This sale of “thought leadership”– market visibility with inherent credibility – is neither a recent development nor a crime that deserves a congressional investigation. Pay-to-play is a fact of business life, and to deal with this reality, PR and marketing professionals can either:

  • Use the market advantage that deep-pocketed companies have over their (limited budget) client or employer as a convenient rationalization for their inability to generate (unpaid) thought leadership; or they can
  • Stop whining, get creative, and lacking economic resources, promote bona fide content and foster personal relationships as currency to generate thought leadership.

With the media, succeeding in a pay-to-play world means two things. First, it means creating content that’s timely, tailored for the recipient and never delivered in a press release. Secondly, it means building good will with key journalists by consistently providing them with relevant information and ideas, regardless of whether it relates to your company or client, without any expectation of immediate return.

With public platforms, succeeding in a pay-to-play world mostly means advance planning. It can begin by attending the prior year’s event to get a sense of the organization’s membership, priorities and culture, and to meet the group’s leadership. Conference agenda development can start 9 or more months in advance of the event, so it’s important to be on line early with a topic likely to resonate with members. It also helps if your proposal features a dues-paying member of the sponsoring organization.

In both cases, succeeding in a pay-to-play world means managing internal expectations. From the outset, your CEO or client needs to understand that you’re running against the wind, and in exchange for that effort, you must be given permission to fail.

What do you think? Is there a separation between editorial and advertising? Have you experienced an instance where a magazine was more interested in your news after you became an advertiser? Do you completely disagree and believe journalism ethics are alive and well today? Let me know.

About Gordon G. Andrew

Gordon G. Andrew is managing partner of Princeton, NJ based PR and marketing communications firm, Highlander Consulting Inc. (www.highlanderconsulting.com). He has more than 25 years of experience on the corporate and agency sides of the business. He blogs at www.marketingcraftsmanship.com. Contact him at (609) 987-0200 or @gordonandrew.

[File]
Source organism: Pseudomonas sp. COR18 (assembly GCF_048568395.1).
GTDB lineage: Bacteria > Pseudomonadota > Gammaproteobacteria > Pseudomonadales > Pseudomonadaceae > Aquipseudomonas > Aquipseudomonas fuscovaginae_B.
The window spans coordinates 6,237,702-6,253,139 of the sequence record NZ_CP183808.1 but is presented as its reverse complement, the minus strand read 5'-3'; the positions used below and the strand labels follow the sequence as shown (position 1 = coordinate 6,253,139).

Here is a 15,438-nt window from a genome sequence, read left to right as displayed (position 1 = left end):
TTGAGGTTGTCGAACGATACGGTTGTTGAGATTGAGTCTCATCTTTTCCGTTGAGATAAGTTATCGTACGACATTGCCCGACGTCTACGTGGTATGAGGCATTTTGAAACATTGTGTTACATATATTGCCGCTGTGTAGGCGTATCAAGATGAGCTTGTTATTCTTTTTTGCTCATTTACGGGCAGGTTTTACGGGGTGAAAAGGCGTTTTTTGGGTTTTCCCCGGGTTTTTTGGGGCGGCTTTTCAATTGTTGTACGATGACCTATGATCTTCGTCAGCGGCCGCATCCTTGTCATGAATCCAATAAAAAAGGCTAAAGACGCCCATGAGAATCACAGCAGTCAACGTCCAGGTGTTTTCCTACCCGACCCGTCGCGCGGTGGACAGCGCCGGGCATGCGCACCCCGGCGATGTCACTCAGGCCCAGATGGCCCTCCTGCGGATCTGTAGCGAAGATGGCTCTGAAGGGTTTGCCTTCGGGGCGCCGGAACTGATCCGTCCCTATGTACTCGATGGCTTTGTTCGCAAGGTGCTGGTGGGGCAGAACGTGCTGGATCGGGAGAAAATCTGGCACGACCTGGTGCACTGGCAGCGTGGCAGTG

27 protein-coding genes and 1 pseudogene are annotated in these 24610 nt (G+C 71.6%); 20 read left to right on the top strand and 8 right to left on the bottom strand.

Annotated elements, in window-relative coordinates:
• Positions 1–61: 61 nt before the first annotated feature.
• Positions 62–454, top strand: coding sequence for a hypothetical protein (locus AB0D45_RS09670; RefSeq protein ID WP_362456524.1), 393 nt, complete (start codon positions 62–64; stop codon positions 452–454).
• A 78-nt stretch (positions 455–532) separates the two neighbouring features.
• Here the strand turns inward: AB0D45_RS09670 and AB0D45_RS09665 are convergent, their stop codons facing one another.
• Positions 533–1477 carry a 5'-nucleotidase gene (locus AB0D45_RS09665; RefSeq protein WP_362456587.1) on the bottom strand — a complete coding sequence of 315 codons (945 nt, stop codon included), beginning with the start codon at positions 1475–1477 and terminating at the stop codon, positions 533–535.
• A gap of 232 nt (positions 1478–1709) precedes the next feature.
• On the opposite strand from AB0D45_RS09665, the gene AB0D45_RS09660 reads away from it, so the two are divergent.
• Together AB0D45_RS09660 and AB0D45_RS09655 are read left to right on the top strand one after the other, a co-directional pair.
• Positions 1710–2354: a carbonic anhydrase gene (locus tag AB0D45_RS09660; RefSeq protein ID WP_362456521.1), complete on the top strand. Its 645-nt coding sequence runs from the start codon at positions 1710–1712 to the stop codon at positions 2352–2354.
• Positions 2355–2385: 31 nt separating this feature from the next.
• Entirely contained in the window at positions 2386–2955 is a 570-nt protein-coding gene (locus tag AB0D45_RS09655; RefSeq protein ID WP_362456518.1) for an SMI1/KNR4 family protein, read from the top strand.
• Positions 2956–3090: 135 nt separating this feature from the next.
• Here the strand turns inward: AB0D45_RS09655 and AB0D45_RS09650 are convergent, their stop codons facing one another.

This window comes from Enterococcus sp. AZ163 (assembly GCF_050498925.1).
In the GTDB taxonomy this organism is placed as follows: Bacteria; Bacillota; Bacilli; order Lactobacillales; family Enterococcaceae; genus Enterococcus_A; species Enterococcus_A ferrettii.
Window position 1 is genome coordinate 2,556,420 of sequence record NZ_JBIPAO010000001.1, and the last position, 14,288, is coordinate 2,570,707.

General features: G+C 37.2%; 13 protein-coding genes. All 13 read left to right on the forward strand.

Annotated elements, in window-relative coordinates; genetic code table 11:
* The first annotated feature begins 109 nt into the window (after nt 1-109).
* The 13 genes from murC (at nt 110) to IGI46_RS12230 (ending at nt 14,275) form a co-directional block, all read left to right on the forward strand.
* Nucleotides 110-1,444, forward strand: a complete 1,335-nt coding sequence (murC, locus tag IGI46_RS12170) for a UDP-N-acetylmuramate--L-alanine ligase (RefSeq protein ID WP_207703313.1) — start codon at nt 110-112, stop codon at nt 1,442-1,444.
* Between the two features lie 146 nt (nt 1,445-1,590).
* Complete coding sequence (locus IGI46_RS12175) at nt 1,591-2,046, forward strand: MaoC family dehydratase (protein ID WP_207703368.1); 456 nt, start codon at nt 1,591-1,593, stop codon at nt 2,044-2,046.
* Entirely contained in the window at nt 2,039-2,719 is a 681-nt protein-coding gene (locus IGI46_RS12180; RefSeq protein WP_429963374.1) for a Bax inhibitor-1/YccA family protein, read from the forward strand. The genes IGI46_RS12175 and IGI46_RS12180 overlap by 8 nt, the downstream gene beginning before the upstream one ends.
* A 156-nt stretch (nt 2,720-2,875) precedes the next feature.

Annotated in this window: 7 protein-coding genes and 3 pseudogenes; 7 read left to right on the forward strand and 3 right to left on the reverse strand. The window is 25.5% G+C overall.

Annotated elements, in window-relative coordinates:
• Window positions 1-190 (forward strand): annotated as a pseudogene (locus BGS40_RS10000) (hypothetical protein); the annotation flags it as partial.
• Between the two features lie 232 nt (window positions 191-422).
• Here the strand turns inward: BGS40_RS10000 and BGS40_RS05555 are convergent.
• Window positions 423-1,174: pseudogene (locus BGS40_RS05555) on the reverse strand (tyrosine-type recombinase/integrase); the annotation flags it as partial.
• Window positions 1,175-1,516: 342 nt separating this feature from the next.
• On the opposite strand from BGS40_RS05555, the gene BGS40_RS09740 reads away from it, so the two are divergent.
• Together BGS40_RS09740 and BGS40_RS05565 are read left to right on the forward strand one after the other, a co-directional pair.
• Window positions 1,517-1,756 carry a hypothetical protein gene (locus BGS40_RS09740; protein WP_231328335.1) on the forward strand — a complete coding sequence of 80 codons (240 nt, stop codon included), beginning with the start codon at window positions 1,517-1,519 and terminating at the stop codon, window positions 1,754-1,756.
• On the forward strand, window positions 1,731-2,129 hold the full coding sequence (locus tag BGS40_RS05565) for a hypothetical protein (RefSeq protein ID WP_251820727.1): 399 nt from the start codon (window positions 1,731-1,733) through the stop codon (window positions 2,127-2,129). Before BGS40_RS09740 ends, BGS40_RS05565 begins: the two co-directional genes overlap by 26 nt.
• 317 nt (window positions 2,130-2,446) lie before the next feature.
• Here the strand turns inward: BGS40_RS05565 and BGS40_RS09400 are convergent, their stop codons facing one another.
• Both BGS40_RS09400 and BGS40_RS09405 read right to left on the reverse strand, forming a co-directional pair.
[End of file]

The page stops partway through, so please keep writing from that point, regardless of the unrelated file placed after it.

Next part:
Tell Me About It

What does your company do? Do you have a description you can send me?

If marketing communications is a component of what you do, you know your “about us” paragraph is one of the most important weapons in your marketing arsenal. If you’re the type of person that starts fresh every time you get a request for a company description or about paragraph, you’re wasting a lot of time. Aside from being a drain on your productivity, rewriting your description can also lead to inconsistency in your brand message. Inevitably, it will dilute the impact of your brand message.

On the other hand, if you have a prepared company description and use it consistently in your communications, you’ll strengthen your brand message – and someday, if you’re lucky, people will remember what you do. It’s not just a reach and frequency formula. It’s more like reach, frequency and consistency. Memorization happens through repetition. If you hear the same thing over and over again, you’ll eventually absorb it.

The first step on this journey is having your About Us paragraph ready to go for that next request. Here are a few suggestions:

Your About Us paragraph should be two to five paragraphs (I’ve linked to some great examples at the end of this post) and should include all the pertinent facts about your organization. This is commonly what you do (products you make, services you provide), when you started doing it, where you’re located or who started the organization. If you use the five Ws and one H, you should be able to get a good draft going of your About Us paragraph.

Your About Us paragraph is the most important piece of content in your marketing materials, since it can be  adapted into a lot of other items, such as your boilerplate for press releases, an elevator speech for salespeople, or a long-form company backgrounder for your website. You can pull your key messages out and hang a cheat sheet in everyone’s office or cube to further reinforce your message – right alongside your mission and vision statements (a future post?).